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204 #lions have died during the past 2 years in #Gujarat, #India


Lions Picture for representational purpose

More than 200 lions and lion cubs died in the state in the last two years, the state government said in the assembly on Friday. However, the government claimed that a majority of deaths were due to natural causes.

Forty-three adult Asiatic lions died in the state in the year 2017, and 67 in 2018, forest minister Ganpatsinh Vasava said in a written reply to a question by Congress MLA from Talala, Bhaga Barad.

According to the minister, out of 43 lions in 2017, 31 died due to natural reasons, while 12 died of unnatural causes. For 2018, 58 lions died because of natural reasons, and nine on account of unnatural causes.

Surprisingly, in response to a question by MLA Pratap Dudhat, the minister said that 34 lions had died in Gir sanctuary due to an outbreak of canine distemper virus, babesia, streptococcus bacteria, and gram-negative bacteria in the year as of January 29, 2019. The discrepancy in numbers would suggest that the majority of the lion deaths as a result of these diseases have been classified as because of natural reasons, and not due to unnatural causes. Vasava’s reply said that 94 lion cubs had died in the state in 2017 and 2018. Of them, six deaths were because of unnatural reasons, while 88 had died due to natural reasons. In the same two-year period, more than 250 leopards and 75 leopard cubs also died in the state. While 118 leopards and 30 cubs were reported dead in 2017, the number was 138 and 45 respectively for 2018. The government said 76 leopards and 10 leopard cubs had died due to unnatural reasons, while the death of 180 leopards and 65 cubs was because of natural causes.

“Parapet walls are being constructed around open wells in revenue areas in Gir sanctuary. Chain link fencing has been undertaken on both sides of Surendranagar-Pipavav railway track in Amreli district,” the minister said in reply to a question about steps taken to prevent deaths of the wildcats.

There are as many as 3,159 open wells in a 5-km radius of Gir sanctuary area, the state government said in the assembly. However, forest minister said that no lions or other protected animals had died or suffered injuries on account of falling in an open well without a parapet wall in Gir sanctuary area in the last two years.

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23 lions have died from ‘mysterious illness’, causing alarm in Gir Forest National Park, India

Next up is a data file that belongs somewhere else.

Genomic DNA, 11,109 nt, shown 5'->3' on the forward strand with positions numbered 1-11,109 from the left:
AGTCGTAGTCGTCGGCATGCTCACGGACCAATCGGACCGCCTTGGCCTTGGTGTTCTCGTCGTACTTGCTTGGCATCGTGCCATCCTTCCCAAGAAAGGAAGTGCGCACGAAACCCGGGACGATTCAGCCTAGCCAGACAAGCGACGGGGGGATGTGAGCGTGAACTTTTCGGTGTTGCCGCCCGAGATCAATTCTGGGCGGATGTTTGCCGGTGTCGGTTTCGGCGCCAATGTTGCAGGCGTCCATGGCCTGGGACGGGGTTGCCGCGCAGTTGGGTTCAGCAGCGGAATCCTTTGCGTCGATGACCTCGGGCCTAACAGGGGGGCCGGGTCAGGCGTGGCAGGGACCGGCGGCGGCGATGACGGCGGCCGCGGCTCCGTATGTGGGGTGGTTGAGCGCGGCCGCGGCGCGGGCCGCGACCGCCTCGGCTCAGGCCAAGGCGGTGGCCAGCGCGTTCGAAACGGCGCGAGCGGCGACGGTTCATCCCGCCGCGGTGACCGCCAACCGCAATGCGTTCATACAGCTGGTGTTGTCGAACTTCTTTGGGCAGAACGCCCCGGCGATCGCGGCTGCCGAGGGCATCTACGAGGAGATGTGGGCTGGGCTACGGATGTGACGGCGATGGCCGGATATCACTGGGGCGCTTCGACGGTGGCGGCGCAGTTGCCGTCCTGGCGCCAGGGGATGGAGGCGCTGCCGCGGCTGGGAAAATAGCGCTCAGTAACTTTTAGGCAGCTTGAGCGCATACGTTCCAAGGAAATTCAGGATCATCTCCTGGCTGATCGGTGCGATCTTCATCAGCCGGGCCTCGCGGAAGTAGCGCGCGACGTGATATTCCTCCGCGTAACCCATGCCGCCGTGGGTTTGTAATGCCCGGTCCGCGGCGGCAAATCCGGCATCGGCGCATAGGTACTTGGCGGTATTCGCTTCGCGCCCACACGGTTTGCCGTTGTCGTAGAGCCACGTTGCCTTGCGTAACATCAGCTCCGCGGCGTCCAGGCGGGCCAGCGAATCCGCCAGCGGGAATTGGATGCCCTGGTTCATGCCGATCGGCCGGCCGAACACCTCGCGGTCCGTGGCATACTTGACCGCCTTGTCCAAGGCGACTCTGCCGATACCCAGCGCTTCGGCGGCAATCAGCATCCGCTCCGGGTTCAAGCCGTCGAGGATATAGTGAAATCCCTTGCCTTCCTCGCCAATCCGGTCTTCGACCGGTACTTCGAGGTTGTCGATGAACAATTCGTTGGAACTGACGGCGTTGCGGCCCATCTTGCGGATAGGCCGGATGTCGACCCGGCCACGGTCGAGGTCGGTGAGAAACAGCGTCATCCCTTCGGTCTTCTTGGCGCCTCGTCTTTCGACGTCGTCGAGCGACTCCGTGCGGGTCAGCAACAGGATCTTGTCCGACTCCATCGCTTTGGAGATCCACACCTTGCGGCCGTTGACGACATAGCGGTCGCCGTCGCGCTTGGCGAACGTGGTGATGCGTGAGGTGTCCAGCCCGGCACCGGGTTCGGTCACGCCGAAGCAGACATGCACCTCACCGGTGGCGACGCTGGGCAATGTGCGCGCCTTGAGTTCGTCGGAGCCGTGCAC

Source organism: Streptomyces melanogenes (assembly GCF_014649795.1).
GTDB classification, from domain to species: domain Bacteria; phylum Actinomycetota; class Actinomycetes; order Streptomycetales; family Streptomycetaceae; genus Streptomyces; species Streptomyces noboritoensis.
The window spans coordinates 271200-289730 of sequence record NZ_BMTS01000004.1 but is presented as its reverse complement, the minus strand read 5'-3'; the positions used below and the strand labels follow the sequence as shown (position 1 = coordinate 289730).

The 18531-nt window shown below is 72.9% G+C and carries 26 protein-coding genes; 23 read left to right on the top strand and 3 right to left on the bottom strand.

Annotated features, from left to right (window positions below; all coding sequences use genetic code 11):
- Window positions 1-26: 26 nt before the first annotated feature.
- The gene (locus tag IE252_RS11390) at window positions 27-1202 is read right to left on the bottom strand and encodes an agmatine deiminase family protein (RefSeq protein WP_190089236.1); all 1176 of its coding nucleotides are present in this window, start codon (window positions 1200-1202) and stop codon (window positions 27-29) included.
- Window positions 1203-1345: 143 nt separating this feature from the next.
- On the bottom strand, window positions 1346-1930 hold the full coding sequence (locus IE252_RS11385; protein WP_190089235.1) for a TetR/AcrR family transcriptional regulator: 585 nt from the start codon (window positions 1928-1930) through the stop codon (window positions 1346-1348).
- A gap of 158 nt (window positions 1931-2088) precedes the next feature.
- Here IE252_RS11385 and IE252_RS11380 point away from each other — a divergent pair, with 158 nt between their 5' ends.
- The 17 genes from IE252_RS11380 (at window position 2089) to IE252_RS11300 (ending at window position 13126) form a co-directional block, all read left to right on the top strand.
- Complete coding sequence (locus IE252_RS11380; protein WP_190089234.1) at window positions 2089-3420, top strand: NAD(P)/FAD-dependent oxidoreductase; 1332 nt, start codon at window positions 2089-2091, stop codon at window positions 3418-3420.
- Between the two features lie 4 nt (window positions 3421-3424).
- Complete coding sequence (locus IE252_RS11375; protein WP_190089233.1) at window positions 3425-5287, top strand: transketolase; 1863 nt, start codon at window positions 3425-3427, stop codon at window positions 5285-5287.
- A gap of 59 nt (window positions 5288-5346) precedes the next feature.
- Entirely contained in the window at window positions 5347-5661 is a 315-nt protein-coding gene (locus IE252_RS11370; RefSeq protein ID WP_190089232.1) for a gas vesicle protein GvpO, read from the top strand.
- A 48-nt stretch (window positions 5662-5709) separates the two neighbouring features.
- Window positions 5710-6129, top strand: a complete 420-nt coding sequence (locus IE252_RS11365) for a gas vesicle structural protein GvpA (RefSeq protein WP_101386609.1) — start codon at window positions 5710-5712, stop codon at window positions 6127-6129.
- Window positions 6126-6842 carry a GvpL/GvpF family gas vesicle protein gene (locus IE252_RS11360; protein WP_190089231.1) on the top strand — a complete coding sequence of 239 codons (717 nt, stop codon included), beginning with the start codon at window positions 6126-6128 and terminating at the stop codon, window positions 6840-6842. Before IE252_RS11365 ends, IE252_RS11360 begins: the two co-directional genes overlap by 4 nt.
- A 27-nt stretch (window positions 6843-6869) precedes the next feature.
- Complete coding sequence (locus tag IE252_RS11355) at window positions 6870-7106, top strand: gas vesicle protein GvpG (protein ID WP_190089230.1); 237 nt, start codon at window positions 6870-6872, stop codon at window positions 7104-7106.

03.10.18 Dead Lions In India

A yet unidentified virus has killed at least four of the total 23 lions that died at the Gir Sanctuary in Gujarat (Reuters file photo)

Two of the country’s top courts have expressed worry and displeasure over the deaths of Asiatic lions at Gujarat’s Gir Forest National Park.

At least 23 lions have died in Gir in the last 20 days, an unusual series of deaths that has forced the Gujarat Forest Department to undertake a massive survey in order to identify and treat sick lions.

Initially, forest officials said that most of the deaths were due to infighting among the big cats. While that theory hasn’t been completely discounted, medical examinations of at least four lions have worryingly pointed to a yet-unidentified virus as the cause of some of the deaths.

Today, the Supreme Court and the Gujarat High Court both took note of deaths of lions in Gir. The Supreme Court said that issue was “extremely serious”, and asked the Gujarat government and the Centre to find out the reason for the deaths and detail what preventive measures they plan to take.

The Gujarat High Court, in an observation made in a similar context, questioned if illegal lion shows, during which the big cats are fed chicken, could to be to blame for the animals falling prey to viral infections.

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9 Lions and over 500 blue bulls dead from flooding in Gujarat, India

The death toll of endangered Asiatic lions due to flash flood in Amreli and Bhavnagar has gone up to nine as two more carcasses of the big cats were recovered on Sunday. The count of blue bull deaths has also crossed 500, as more dead animals were recovered from Shetrunji dam in Bhavnagar.
Forest rangers spotted carcass of a lion on the banks in Maidhar village, downstream Shetrunji dam in Palitana taluka of Bhavnagar district, at around noon. The Deputy conservator of forest (DCF) of Bhavnagar, Ganga Sharan Singh, said that the lion was around five-year-old and was washed away in the flood after heavy rain in Amreli and Bhavnagar districts on Wednesday.
“Our staff have located majority of lions which live in Bhavnagar. Therefore, we suspect that this lion was washed away from upstream Amreli,” said the DCF. This was fourth lion carcass to be recovered from the banks of Shetrunji in Bhavnagar in the last three days.
Carcass of another lioness was reportedly recovered from Ghoba village in Savarkundla taluka of Amreli. Ghoba village is part of Gir East division.
On the other hand, two teams of NDRF scanned nine islands in Shetrunji dam and recovered 135 carcasses of wild animals. Out of them, 130 were of blue bulls, while the rest were bovines, the Bhavnagar DCF said.
“In all, 157 carcasses of blue bulls were recovered on Sunday, taking the toll to around 400 in Bhavnagar alone. Carcasses of nine spotted deer, six wild boars and one jackal have also been recovered so far,” said Singh, adding the NDRF teams will keep on inspecting islands in the dam on Monday also.
Carcasses of as many as 112 blue bulls, seven spotted deers, seven black bucks and a jungle cats have been recovered from banks of Shetrunji in Amreli district. “But in an encouraging sign, our staff have traced location of 27 Asiatic lions in Liliya taluka and they are safe,” DCF (social forestry) of Amreli, Mangal Gujjar said.
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